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business / AREA SNAPSHOT

A snapshot of local business news affecting the 517


When Dan Shinaver left the U.S. Marine Corps in 1999 after four years, he didn’t want his service to his country to end. The Potterville resident worked in the nonprofit world for 12 years helping homeless veterans find employment and housing. Then he started his own company, DS Employment Services, assisting the unemployed in finding work. Marc Hile of Owosso served in the U.S. Army in a delayed entry program, where he attended basic training between his junior and senior years in high school. When he was honorably discharged from service, he started Hile Family Construction, where he focuses on home improvement. They are just two of hundreds of veterans from Adrian to Ypsilanti who started their own businesses after their military service came to an end. November is a month to celebrate those who served America in uniform. In addition to Veterans Day on Nov. 11, the first five days in November have been designated Veterans Small Business Week by Gov. Gretchen Whitmer. Shinaver not only has his own small-business enterprise, but he also has a contract with the state. “Currently, I don’t specialize in finding employment for veterans through my company, as I work with anyone who needs it,” he said.



“However, I do hold multiple roles with the Michigan Veterans Affairs Agency, where I provide mentorship and community outreach services as a contractor.” When Hile was 17, he enlisted in the Army. He was emulating his idol, who also served in the military. “I wanted to follow in my grandfather’s footsteps,” Hile said. “He was my hero.” Hile explained how his service in the Army, during which he was based in Bay City, influenced his decision to become an entrepreneur. “The military gave me the drive to not give up, and work as hard as possible to achieve my dreams and not let anyone stop me from doing so,” he said. Shinaver, who served at Camp Pendleton in California before he suffered a career-ending injury and the rest of his unit deployed to Okinawa, Japan, said running his own company taught him how to pivot. “The United States Marine Corps taught me inner strength, fortitude and discipline,” Shinaver said. “In my civilian enterprise this has taught me to adapt and overcome many tough obstacles. It has taught me to find unique and creative ways to solve many problems. And it has taught me to stand up for myself, persevere in the face of adversity and to never give up — even when the going gets tough.”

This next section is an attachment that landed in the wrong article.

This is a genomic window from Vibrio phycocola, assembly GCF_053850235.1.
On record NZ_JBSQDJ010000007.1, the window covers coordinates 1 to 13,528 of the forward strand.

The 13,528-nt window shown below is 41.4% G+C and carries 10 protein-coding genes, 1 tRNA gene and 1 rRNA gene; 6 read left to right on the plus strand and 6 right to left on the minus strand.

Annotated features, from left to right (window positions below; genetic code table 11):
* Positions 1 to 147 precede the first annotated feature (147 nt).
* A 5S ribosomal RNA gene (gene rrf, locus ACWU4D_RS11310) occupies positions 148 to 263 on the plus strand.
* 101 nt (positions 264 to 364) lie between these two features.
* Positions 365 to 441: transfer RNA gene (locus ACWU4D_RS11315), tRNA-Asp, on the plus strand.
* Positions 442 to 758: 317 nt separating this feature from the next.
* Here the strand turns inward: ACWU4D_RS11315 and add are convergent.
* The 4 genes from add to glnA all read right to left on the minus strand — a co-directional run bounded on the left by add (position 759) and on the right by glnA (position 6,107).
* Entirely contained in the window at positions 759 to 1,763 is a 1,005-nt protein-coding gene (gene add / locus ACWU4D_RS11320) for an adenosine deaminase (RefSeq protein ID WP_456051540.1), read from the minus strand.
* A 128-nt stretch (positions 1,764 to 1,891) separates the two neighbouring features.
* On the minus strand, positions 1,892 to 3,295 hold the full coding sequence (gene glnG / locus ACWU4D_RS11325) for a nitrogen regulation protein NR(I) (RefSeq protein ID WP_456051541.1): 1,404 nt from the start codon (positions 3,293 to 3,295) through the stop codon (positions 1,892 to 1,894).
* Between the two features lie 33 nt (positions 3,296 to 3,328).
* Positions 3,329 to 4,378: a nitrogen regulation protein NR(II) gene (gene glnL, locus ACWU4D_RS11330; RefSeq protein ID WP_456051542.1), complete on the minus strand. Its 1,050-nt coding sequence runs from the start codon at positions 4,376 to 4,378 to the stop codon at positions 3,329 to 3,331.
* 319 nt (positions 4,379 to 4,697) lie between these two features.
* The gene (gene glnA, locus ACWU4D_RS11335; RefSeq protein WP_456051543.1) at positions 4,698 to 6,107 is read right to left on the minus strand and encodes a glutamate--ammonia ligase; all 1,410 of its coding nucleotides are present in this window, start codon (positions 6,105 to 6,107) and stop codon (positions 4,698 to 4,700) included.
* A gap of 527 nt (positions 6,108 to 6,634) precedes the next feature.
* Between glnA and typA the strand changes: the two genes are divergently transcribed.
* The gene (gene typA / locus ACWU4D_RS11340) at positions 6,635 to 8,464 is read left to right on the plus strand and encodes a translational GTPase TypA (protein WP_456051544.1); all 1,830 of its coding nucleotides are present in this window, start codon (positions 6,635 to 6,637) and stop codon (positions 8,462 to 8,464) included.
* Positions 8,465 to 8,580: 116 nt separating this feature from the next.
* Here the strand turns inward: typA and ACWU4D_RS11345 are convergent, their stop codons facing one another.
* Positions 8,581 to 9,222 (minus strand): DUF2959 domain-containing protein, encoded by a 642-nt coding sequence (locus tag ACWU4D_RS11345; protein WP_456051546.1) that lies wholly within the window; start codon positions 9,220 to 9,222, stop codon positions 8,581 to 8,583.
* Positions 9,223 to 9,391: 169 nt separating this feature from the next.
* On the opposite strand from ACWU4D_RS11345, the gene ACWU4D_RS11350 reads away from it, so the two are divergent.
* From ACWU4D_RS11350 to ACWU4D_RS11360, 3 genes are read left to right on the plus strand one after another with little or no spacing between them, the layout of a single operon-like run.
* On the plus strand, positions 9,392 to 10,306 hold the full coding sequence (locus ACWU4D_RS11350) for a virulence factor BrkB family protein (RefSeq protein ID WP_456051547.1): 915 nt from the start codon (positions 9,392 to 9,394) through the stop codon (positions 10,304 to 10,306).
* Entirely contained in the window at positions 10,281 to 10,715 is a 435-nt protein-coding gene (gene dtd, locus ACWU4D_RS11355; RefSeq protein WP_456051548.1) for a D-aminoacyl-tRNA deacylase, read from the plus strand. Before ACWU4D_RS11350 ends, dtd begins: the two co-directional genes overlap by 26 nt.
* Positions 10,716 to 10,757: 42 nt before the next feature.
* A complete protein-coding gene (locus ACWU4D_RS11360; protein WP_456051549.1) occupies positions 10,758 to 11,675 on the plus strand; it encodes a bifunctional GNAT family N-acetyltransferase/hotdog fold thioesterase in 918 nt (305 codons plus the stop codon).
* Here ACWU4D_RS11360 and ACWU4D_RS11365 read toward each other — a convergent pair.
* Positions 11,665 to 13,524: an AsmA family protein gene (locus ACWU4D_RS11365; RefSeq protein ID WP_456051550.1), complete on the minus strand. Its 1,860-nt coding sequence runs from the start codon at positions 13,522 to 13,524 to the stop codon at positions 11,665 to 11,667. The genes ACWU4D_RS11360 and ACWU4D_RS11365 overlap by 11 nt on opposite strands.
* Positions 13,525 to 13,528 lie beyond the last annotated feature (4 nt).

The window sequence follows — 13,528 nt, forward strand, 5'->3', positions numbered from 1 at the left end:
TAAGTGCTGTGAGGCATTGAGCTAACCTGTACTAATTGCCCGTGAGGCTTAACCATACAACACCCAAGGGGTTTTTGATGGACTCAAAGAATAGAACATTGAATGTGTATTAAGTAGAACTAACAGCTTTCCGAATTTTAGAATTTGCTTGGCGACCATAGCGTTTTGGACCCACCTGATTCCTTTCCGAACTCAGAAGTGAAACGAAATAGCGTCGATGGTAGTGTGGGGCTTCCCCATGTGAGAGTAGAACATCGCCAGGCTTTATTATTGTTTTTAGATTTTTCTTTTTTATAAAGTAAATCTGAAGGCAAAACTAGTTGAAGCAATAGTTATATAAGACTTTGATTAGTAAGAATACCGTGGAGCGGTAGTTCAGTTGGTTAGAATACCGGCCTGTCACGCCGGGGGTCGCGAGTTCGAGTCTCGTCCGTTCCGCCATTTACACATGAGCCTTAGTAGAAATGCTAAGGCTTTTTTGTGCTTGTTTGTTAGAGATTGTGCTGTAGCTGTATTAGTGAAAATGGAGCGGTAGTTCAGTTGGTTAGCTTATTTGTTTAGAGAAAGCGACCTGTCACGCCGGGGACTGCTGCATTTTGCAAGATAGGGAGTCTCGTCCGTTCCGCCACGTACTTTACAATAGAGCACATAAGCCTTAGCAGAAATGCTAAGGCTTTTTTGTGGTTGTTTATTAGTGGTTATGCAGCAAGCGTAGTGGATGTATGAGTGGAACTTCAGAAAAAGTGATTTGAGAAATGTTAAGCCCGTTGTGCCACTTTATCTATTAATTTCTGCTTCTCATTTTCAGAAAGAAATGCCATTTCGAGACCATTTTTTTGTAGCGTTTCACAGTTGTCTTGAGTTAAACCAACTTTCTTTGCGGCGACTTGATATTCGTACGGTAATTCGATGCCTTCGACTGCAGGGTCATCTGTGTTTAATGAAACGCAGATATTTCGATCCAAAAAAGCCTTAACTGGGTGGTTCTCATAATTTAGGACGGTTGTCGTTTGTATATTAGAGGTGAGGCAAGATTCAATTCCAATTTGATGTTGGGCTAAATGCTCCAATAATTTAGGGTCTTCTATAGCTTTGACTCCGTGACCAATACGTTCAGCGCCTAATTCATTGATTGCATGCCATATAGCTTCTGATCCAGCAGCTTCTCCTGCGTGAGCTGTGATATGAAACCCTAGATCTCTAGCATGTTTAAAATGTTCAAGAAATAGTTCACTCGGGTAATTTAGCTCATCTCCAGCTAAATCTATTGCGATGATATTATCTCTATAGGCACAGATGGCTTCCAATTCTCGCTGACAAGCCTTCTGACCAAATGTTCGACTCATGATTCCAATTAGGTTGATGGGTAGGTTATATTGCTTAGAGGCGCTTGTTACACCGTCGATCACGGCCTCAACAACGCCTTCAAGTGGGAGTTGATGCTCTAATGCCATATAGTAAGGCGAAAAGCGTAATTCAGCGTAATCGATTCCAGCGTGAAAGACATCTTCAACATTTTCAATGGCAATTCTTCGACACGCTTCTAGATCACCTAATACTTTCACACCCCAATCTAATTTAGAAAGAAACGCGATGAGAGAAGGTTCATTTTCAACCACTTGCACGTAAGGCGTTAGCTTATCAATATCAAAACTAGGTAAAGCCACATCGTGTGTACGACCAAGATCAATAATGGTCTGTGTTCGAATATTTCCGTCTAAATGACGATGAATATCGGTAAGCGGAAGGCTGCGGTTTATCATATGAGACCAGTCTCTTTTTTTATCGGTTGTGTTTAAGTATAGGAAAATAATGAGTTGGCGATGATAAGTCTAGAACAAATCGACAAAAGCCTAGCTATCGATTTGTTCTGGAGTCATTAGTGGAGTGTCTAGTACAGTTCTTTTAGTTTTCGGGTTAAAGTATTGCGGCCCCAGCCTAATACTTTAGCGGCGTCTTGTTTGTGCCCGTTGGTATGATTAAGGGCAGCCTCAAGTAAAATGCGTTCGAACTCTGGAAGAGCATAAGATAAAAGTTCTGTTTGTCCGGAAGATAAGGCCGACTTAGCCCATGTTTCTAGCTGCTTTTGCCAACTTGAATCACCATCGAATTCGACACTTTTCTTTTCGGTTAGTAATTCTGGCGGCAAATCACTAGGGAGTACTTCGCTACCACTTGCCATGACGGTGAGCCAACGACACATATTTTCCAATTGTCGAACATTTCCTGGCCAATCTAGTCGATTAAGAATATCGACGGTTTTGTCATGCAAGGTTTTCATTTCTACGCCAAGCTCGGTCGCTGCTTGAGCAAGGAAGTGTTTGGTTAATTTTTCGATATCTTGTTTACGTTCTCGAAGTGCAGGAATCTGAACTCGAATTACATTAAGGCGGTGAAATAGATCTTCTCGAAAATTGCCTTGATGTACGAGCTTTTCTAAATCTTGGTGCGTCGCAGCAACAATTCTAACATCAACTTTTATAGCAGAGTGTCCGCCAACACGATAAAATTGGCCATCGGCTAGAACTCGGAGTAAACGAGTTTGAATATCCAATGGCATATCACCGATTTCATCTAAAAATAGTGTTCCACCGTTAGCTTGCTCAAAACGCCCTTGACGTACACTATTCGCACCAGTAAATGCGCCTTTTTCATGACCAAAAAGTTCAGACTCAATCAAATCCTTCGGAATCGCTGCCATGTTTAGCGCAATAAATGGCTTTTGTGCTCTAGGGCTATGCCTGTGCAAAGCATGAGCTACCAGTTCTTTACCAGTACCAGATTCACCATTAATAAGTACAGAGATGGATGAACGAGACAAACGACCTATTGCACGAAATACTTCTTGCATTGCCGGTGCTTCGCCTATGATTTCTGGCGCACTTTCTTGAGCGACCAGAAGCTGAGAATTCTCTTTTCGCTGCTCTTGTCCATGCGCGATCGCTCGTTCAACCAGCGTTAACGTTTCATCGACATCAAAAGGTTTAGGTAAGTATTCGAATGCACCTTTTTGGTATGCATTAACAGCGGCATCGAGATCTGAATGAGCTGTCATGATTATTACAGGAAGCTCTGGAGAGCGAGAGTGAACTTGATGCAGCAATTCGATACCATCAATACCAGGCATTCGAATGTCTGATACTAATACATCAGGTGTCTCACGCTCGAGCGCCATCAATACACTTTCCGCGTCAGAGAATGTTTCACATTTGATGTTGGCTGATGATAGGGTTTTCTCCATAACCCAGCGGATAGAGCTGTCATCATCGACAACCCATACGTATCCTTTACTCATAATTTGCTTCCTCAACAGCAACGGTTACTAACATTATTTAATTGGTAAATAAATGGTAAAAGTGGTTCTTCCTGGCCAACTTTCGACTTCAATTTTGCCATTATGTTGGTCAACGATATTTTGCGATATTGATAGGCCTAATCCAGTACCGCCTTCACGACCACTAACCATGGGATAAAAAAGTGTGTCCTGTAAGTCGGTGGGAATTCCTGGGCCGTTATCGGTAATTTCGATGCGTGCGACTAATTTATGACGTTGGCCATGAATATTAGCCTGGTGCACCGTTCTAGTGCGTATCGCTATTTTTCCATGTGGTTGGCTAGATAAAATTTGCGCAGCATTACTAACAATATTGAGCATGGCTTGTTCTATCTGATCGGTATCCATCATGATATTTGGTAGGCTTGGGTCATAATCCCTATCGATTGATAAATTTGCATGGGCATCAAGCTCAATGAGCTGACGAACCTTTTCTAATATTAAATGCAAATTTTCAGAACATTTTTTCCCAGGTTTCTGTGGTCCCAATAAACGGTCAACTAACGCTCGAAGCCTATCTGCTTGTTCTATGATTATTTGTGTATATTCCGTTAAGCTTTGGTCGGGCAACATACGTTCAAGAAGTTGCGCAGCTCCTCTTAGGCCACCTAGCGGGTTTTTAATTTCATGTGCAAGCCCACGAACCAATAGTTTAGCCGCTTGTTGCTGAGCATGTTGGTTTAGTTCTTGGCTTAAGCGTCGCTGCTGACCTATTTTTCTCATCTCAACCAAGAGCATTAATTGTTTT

The 10 Over the Next Ten Awards, co-hosted by the Lansing Regional Chamber of Commerce and Lansing 5:01, honors young professionals who are expected to contribute significantly to the community over the next decade. The 17th year of the annual event produced these outstanding recipients. Amanda Hadley A financial adviser for Full Circle Financial Planning in Lansing, Hadley works primarily with women entrepreneurs, divorcees, working and single moms, and widows. She is involved in a variety of activities in Old Town, Impression 5 Science Center and To Work in Grateful Service. Hadley also organized and hosted the Touch A Truck Family Fun Fest event in June.

Mikeyy Austin Austin is founder and director of OurSpace (517), which produces the Juneteenth celebration in REO Town. OurSpace (517) also supports other organizations by providing event planning, marketing and advertising, video production, fundraising support, and consultation.